So last year, I tracked down a copy of 'the Art of the Movie Heavy Metal', the only book I am aware of that is dedicated to the production of the feature-length animated film Heavy Metal which was released in 1981. In my animation history class, I talk about the film and go into a little detail on the production as well as an animator that I met who worked on the film back in the day (Joseph Gilland, animator and author of the Elemental Magic VFX books).
Back when I was in graduate school, I spent long hours by myself, whether working on my thesis film, classwork, or my part-time job as a software engineer. And it was during those days that I discovered a man who would become my favorite Bible teacher: Chuck Missler. Chuck had a unique style, to me at least, of studying the Bible: he went book-by-book, chapter-by-chapter, and verse-by-verse from Genesis to Revelation. Chuck always did a lot of extra work in providing context to what he was reading including (but never limited to) historical information, scientific knowledge, archeological discoveries, current events, military technology (a naval academy graduate, Chuck used to work in the defense industry), and even some of the 'woo-woo' stuff like aliens and UFOs. No other pastor, priest, professor, or Bible teacher I had ever encountered taught the Bible like Chuck did. And after listening to his multi-volume set about the book of Genesis on cassette tape (remember those?), I went back and re-read the first half of Genesis. It was like I had never read it before, even though I had read Genesis multiple times over the prior fifteen years. The words just leaped off the pages and came alive, forming connections with the background information that I had learned through Chuck's Bible study. Whereas before, they were just words on a page, now it was like I was a blind man who was watching a full-color movie for the first time. It wasn't just names and places, I knew who these people were and the world that they lived in.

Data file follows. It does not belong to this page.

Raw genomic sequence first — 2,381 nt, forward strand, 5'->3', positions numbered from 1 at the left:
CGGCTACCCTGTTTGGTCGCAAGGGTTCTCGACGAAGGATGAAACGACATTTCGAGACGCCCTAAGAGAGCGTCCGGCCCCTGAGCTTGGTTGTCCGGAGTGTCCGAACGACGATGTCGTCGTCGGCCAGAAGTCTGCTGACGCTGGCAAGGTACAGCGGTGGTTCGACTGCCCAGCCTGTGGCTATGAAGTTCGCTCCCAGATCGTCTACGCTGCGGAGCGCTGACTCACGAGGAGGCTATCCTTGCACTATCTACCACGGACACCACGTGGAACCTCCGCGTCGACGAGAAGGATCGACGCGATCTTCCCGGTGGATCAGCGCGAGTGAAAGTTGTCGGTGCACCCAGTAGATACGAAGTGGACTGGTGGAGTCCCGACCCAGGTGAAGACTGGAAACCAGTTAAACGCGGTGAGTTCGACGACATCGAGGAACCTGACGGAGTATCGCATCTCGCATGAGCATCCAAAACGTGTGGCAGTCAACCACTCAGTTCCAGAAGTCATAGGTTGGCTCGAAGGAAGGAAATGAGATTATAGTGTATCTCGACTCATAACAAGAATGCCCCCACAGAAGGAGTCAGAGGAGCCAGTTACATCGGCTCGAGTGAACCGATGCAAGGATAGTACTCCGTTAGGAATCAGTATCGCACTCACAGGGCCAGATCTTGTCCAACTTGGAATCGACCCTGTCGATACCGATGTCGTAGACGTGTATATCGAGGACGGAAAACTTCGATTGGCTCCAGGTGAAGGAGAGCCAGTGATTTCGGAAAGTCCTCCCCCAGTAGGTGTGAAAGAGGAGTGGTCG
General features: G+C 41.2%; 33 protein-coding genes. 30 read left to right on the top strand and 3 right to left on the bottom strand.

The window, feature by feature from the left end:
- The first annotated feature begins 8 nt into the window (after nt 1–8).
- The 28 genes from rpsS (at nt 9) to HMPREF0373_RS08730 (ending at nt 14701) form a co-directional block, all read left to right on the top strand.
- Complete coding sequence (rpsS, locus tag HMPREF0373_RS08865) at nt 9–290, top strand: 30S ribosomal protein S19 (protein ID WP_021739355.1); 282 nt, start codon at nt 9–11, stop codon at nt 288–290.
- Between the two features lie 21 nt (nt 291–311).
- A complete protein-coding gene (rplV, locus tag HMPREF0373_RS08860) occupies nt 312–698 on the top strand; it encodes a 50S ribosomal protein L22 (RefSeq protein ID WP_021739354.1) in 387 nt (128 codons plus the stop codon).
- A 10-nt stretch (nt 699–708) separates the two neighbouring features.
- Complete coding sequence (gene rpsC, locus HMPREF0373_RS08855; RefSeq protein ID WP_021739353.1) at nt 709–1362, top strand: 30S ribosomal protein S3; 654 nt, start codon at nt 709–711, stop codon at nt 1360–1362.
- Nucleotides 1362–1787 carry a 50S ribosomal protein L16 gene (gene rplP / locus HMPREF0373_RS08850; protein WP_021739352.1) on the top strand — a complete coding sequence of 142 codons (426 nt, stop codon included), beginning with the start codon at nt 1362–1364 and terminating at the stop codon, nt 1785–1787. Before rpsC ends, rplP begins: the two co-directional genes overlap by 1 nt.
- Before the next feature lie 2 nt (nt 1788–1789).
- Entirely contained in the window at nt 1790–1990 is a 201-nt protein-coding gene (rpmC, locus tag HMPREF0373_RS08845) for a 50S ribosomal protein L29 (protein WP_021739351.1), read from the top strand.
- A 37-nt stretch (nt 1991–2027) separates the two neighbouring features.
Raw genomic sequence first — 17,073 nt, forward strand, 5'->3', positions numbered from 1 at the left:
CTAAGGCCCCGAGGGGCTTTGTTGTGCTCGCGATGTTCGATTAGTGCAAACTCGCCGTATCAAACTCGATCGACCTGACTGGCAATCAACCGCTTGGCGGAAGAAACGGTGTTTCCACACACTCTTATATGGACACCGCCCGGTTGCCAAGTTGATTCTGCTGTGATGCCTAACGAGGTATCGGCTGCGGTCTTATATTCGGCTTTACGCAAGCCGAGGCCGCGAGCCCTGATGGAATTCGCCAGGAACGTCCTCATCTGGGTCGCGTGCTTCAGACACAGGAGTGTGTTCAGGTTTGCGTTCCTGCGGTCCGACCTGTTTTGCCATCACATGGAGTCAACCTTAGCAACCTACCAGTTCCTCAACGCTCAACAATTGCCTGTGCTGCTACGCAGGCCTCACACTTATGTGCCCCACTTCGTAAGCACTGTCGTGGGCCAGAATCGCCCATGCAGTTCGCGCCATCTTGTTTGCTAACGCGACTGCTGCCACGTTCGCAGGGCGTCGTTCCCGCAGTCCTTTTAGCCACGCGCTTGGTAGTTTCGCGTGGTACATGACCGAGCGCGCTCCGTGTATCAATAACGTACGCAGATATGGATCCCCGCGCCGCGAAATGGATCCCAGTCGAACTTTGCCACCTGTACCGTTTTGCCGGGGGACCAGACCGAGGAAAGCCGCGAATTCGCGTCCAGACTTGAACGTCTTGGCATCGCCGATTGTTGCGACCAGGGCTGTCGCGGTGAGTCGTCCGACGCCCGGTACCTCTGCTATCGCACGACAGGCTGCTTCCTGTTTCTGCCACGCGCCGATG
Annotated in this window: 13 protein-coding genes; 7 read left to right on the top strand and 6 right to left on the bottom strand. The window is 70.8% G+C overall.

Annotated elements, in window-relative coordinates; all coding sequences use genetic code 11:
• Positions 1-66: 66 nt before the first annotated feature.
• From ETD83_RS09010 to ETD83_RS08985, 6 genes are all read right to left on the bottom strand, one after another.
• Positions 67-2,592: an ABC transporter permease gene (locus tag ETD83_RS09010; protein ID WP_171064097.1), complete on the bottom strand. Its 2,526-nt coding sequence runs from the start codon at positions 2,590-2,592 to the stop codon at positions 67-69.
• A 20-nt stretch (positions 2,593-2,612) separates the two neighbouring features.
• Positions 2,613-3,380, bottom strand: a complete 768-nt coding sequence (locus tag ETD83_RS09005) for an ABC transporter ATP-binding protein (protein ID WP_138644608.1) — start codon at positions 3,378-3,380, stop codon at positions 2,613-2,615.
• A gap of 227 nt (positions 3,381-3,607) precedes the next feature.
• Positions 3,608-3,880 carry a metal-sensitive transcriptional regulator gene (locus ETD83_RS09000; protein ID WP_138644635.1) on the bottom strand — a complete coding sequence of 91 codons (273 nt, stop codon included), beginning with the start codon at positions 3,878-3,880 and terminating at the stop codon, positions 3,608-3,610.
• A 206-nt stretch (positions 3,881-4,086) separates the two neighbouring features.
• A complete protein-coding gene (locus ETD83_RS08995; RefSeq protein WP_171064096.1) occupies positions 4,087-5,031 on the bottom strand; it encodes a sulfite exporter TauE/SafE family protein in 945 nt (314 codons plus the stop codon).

It was a singular experience that I have never forgotten and have only experienced a couple times thereafter.
And while I didn't feel that same sense of awe and wonder as I did back then, re-watching the Gremlins sequence after reading the Art of the Movie Heavy Metal did provide a lot of nice 'ah ha' moments as I looked for details within the film that reinforced what I had learned regarding the film's production process.
Like how they got photos of an actual B-17--including the interior--from an B-17 in California--the purpose being that they wanted to be more authentic in their set design. Or how they wanted to make it look like the plane was really flying, so they used an 'anicam' setup with black and white negative film stock to film a scale model of a B-17 that was painted black with white lines. The resulting effect was an image of the model looking like it had black outlines, which was then transferred to the cels and painted.
I guess there's no real point to get at as I write this conclusion--other than, I suppose, reading books on a films' production or watching the 'making of' features on the DVDs can really give you a greater understanding of and appreciation for how films are made.
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